Indeed, another recurrent phenomenon King would have recognized all too well was the rising tide of white rage and white backlash, arguably the biggest racial story of America in 2015. (Especially in the sense that those caught up in it do not perceive it as racial at all but as a question of patriotism and national identity, of “making America great again.”) From the perspective of this backlash, the campus protests and Black Lives Matter were blended with the real but exaggerated specter of ISIS and the entirely imaginary invasion of violent immigrants and refugees into an undifferentiated horde of dark-skinned people devoted to destroying the American way of life.
Faced with inarguable demographic changes and its own visible shrinkage, the exurban white working class that has fueled Donald Trump’s rise may feel itself embattled as never before. But that too is cyclical, and not particularly new. (In “The Great Gatsby,” the odious Tom Buchanan is reading some book about how immigrants will destroy the nation’s Anglo-American identity.) As King would have told you, it was much the same fear of lost relative privilege and diminished social status that fueled virulent and violent racism in the American South, among people who were themselves marginalized and exploited.
Trump himself would look both profoundly familiar and profoundly strange to King, I suspect, as would the intensely racialized nature of the contemporary Republican Party. Various journalists and academics have sought to compare Trump’s version of populism with that of George Wallace, King’s Alabama nemesis, but the differences are more striking than the similarities. Trump appeals almost entirely to delusional and irrational white anger, but it is rhetorically necessary for him to deny being a racist or a xenophobe or any sort of bigot. Wallace embraced bigotry and almost certainly exaggerated it for political purposes; at the beginning and the end of his career, he relied on interracial coalitions to win elections. He was also an old-school Big Government Democrat who funded extensive social welfare programs and cast himself as a champion of the downtrodden, as long as they were the right color. You could almost put it this way: Wallace admitted that whiteness was a crucial and decidedly non-neutral factor in political life, whereas for Trump whiteness is invisible and ubiquitous, like oxygen.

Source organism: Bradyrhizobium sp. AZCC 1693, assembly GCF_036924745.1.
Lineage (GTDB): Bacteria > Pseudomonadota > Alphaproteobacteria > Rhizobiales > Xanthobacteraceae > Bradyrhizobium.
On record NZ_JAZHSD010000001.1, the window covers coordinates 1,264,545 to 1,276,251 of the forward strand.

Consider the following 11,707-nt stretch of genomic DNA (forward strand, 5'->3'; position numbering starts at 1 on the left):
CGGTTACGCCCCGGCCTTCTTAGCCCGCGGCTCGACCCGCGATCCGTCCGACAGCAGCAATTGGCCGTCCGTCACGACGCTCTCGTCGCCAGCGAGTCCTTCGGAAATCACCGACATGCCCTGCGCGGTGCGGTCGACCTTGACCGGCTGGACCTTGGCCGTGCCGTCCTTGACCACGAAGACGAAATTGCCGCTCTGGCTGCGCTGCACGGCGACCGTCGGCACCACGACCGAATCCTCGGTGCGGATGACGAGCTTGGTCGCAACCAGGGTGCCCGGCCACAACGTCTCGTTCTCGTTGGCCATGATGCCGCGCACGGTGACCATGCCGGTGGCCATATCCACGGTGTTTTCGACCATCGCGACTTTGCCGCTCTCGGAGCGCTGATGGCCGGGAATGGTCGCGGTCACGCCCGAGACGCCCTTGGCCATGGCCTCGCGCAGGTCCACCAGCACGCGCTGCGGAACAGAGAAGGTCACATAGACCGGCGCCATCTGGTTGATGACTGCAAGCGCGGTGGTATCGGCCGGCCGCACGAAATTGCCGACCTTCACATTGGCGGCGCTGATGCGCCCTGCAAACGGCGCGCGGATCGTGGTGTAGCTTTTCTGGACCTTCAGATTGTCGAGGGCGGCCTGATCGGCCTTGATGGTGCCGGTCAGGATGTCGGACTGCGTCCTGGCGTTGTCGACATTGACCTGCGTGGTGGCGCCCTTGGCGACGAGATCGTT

This past year also brought us the curious tale of Rachel Dolezal, the “trans-racial” white woman who headed a chapter of the NAACP in the Pacific Northwest while adopting a black identity. Dolezal may seem like a footnote or a punch line to the more consequential story of race in America, but she carries more resonance the more we think about her and revisit her sincere if narcissistic agony. Anyone of King’s generation would have remembered the controversy around “Black Like Me,” the 1961 book by white journalist John Howard Griffin, who had his skin chemically darkened and spent six weeks living as an ersatz African-American in the Jim Crow South. King almost certainly knew Walter Francis White, the longtime NAACP leader who had fair hair and blue eyes and by his own admission was largely of European ancestry, but who lived his entire life as a black person.
White and Griffin’s stories are different from each other and from Dolezal’s, or from the stories of conflicted or confused racial identity found throughout American history and culture, from Thomas Jefferson’s redheaded slaves to Douglas Sirk’s “Imitation of Life” and William Faulkner’s “Absalom, Absalom” to the career of R&B legend Johnny Otis, who was born as Ioannis Veliotes, the child of Greek immigrants. All of them speak to the paradoxical fact that “race,” at least in the American context, is an arbitrary fiction with no scientific or biological meaning, but a fiction whose truth cannot be denied, that has shaped our nation’s history and defines our individual destiny. It's a story we tell together, with considerable difficulty. But it's not a story we are free to tell by ourselves.